Interview: Rudding Park’s Kitchen Gardener, Adrian Reeve

Interview: Rudding Park’s Kitchen Gardener, Adrian Reeve

Interview: Adrian Reeve, Kitchen Gardener at Rudding Park

Rudding Park’s Kitchen Gardener Adrian Reeve ensures the chefs at the hotel’s restaurants – Horto and Clocktower – always have a ready supply of fresh produce picked the same day.

The Kitchen Garden at Rudding Park gives Adrian Reeve the perfect forum to encourage guests to have a go at growing their own veg. He’s a real advocate for just having a go “even if it’s just salad leaves!”.

Adrian’s passion for kitchen gardening is infectious.

Adrian had met garden designer Matthew Wilson, who is behind the scheme for the kitchen garden at Rudding Park, while in a previous role as head gardener for the prestigious Wyken Hall in Suffolk.

He became kitchen gardener at Rudding Park Hotel in 2013 and now tends 52 raised beds made from English Oak trees from the grounds of Rudding Park.

Adrian favours heritage varieties of fruit and veg which are usually hard to find alongside other interesting crops from around the world.

 

The Kitchen Garden at Rudding Park, North Yorkshire, UK. Summer, July 2015.

What’s growing in the kitchen garden?

At the moment Kholrabi is growing in the garden. Kohlrabi is a fantastically versatile vegetable with a taste and texture somewhere between cabbage and broccoli stems. Adrian likens its appearance to the Sputnik satellite. There’s also 11 types of beetroot and herbs like Anise hyssop which has an aniseed flavour and makes a lovely tea. Caraway and bronze fennel also sit happily alongside.

Rosakrone is one of his favourites in the kitchen garden this year. It’s an unusual heirloom pea variety from Sweden with a delicious flavour and edible flowers. Adrian delights in the fact that “It grows in whirls upwards”.

Adrian explains the garden is planned out each year and includes staples like kale and beetroot. This year he’s been growing seven different kinds of garlic, a Mexican herb called “Pipiche” (which is similar to coriander) and quinoa for the second year running.

They’ve also been trialling horned melon and cucamelon which is about as big as your thumbnail looks like a melon but tastes of cucumber.

Adrian obviously takes great pride in the look of the kitchen garden and describes how the recent torrential rain means keeping the pathways clear of mud is a challenge.

His unwritten rule is always to keep the beds full, so they are looking their absolute best for guided tours.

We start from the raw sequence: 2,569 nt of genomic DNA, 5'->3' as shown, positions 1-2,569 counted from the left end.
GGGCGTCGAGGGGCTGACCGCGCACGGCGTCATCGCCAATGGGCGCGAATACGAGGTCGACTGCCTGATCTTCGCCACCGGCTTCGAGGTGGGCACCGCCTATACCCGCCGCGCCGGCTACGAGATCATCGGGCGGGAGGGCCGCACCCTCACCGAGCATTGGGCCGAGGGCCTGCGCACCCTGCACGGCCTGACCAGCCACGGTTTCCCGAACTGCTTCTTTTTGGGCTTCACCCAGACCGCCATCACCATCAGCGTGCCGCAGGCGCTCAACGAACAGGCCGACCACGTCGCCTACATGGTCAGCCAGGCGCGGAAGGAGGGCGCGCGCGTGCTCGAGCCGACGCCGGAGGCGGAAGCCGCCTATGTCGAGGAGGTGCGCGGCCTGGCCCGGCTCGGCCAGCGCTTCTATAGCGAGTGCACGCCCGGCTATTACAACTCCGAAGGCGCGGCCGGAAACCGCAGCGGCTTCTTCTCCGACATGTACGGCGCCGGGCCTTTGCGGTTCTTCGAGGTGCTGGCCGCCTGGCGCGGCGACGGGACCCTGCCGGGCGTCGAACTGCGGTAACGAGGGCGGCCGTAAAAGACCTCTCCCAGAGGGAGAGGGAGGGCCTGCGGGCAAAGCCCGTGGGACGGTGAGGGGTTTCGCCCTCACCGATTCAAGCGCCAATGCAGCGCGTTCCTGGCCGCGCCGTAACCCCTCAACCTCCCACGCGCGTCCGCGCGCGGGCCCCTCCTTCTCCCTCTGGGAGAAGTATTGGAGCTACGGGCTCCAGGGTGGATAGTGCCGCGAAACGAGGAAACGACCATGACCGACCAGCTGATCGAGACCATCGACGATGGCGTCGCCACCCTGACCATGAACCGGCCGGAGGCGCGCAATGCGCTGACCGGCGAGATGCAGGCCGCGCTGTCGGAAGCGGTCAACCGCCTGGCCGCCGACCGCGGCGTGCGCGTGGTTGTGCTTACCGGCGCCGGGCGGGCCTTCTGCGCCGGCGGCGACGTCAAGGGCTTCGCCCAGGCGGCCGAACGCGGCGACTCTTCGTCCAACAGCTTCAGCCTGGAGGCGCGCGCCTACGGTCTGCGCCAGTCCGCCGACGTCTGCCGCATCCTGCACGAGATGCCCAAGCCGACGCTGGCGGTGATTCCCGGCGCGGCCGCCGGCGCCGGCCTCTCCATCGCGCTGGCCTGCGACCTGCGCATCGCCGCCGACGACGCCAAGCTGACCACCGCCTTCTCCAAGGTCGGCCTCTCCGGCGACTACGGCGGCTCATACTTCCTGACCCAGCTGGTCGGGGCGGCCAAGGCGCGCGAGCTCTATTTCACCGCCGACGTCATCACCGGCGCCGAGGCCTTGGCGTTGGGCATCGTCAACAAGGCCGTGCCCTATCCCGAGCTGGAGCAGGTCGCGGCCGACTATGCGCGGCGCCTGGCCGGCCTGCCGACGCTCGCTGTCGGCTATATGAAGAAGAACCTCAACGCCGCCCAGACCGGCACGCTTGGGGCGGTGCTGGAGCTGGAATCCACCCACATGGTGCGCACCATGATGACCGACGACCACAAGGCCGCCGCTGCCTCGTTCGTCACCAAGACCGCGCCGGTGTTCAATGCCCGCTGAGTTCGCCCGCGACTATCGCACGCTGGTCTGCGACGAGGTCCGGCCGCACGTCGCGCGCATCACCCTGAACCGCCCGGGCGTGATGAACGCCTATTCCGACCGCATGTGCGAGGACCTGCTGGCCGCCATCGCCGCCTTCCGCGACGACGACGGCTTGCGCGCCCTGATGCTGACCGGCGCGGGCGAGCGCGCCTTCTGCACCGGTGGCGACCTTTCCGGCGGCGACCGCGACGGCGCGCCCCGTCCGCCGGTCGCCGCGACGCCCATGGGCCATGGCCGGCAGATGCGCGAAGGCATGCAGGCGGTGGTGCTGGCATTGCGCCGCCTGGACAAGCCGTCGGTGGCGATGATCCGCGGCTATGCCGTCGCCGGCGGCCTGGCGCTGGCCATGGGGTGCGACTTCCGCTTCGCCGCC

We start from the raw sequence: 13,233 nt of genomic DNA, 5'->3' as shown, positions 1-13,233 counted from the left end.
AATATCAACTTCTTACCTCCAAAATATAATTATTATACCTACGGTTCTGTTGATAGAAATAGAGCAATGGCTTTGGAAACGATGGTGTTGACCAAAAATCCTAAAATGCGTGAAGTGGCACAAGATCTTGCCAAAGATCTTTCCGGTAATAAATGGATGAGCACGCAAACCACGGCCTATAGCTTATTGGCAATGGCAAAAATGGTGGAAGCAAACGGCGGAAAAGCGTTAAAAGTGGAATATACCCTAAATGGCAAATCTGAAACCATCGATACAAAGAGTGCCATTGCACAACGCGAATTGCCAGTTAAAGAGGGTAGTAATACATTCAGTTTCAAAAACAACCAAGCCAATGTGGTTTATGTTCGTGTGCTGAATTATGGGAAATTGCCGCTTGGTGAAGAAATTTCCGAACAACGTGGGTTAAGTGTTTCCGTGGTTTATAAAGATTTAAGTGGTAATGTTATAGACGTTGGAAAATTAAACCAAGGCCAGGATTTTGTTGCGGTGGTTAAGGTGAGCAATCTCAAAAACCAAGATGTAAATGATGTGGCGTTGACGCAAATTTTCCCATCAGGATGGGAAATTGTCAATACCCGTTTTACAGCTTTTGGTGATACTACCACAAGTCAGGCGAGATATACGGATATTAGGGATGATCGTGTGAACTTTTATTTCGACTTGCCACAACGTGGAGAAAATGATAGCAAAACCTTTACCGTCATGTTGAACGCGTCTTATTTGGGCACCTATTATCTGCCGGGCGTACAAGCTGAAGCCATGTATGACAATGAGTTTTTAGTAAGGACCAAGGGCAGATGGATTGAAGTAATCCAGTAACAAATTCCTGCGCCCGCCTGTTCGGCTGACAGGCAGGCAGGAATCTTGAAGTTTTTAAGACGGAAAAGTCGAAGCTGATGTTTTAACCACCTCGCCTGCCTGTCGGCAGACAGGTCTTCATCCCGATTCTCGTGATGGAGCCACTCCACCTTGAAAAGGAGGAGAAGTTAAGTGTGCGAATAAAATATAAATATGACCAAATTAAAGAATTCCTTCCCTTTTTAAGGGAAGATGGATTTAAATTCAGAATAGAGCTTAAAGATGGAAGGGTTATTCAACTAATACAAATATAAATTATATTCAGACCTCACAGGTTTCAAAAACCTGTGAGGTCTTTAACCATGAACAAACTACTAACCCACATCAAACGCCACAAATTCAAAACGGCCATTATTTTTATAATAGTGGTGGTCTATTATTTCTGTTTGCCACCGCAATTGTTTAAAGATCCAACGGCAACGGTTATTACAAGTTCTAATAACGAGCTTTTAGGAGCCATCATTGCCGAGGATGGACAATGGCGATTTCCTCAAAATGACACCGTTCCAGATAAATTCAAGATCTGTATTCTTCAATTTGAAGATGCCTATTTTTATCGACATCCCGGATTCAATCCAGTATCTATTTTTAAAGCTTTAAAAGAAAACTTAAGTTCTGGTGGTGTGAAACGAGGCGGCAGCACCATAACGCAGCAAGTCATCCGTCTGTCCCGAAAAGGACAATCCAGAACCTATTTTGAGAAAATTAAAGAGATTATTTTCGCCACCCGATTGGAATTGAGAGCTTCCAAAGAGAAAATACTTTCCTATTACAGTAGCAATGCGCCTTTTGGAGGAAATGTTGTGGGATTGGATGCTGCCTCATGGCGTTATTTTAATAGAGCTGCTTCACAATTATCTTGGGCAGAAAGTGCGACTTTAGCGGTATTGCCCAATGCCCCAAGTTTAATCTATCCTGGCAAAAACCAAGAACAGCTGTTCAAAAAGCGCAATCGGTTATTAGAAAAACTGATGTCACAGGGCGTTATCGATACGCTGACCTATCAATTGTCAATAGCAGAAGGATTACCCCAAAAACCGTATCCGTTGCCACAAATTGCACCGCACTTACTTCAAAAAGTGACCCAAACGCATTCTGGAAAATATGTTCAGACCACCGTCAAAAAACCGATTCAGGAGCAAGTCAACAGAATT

Adrian’s favourite dish 

Adrian is coeliac and so has to stick to a gluten-free diet. His favourite dish from the Horto restaurant at the moment is the angelica ice-cream. He says the season is coming to an end for angelica though so recommends visitors opt for the lemon verbena ice-cream instead.

Hake with radish leaves is his favourite dish from the Clocktower restaurant. “You just can’t beat the freshness, flavour and sweetness of homegrown produce!” enthuses Adrian.

Growing for the table 

Adrian and fellow gardener Emma spend two hours every day picking for the chefs at Rudding Park Hotel’s restaurant. Produce goes from plot to plate the same day.

Winter can present its challenges, but Adrian says they grow winter crops of kale, Brussel sprouts and Jerusalem artichokes. Adrian works closely with the chefs at the hotel and remarks on their cleverness in preserving, fermenting and pickling.

“Last year we had an excess of quince which meant we could gift quince jelly and quince jam to guests over Christmas!”

Adrian tries to keep the kitchen garden as organic as possible. “It’s all about encouraging the biodiversity of the garden. Growing a good mix of everything,” he explains. “We use nematodes to control the slugs and the vine weevil.” It’s all about encouraging the ladybirds to keep the aphids at bay and being a keen beekeeper he’s always keen to keep the bees happy.

Guided tours of the kitchen garden

Rudding Park offers several experiences combined with a tour of the Kitchen Garden. Guests can choose “Plot to Plate” including lunch at Clocktower, a Kitchen Garden Tour with Afternoon Tea in the Conservatory or they can choose the Kitchen Garden Break which includes a one night stay.

One of the hotel’s best-kept secrets has to be the Breeze House where guests can enjoy private parties with the backdrop of the Kitchen Garden.

Adrian is often called upon for gardening advice and tips during these tours. The most common question he gets asked is “Why doesn’t my Clematis flower?” He’s also very handy for pruning and vegetable growing advice.

Adrian’s tips to create your own kitchen garden

  • Raised beds are useful when growing your own but don’t make them too high or they’ll need to be watered a lot.
  • 4 x 8 timber sleepers work a treat.
  • Use a good vegetable soil.
  • Enrich with manure.
  • Only grow stuff you’ll use.
  • Start with easy to grow vegetables include rocket and summer mix, salad onions and radishes.
  • Avoid cabbages, cauliflowers and fennel they’re very difficult to grow.
  • Grow from seed – it’s so much cheaper!
  • Try Rose of Roscoff onions – they cost of fortune and are relatively easy to grow yourself.
  • A greenhouse makes it a lot easier to grow tomatoes, chillies, cucumbers and melons.
  • Try planting carrots and spring onions side by side to deter onion fly and carrot fly.
  • Edible flowers taste great, look beautiful and bring beneficial insects into the garden e.g. nasturtiums, marigolds, violas

 



Adrian’s recommendations of kitchen gardens to visit:

 

Rudding Park Breeze House

Rudding Park Breeze House

Inside the Breeze House at Rudding Park

Inside the Breeze House at Rudding Park



The competition to win an al fresco dining experience in the Breeze House at Rudding Park with Champagne reception, kindly supplied by Taittinger, is now closed.

The winner will be notified by 31st July and announced shortly afterwards.

Fingers crossed!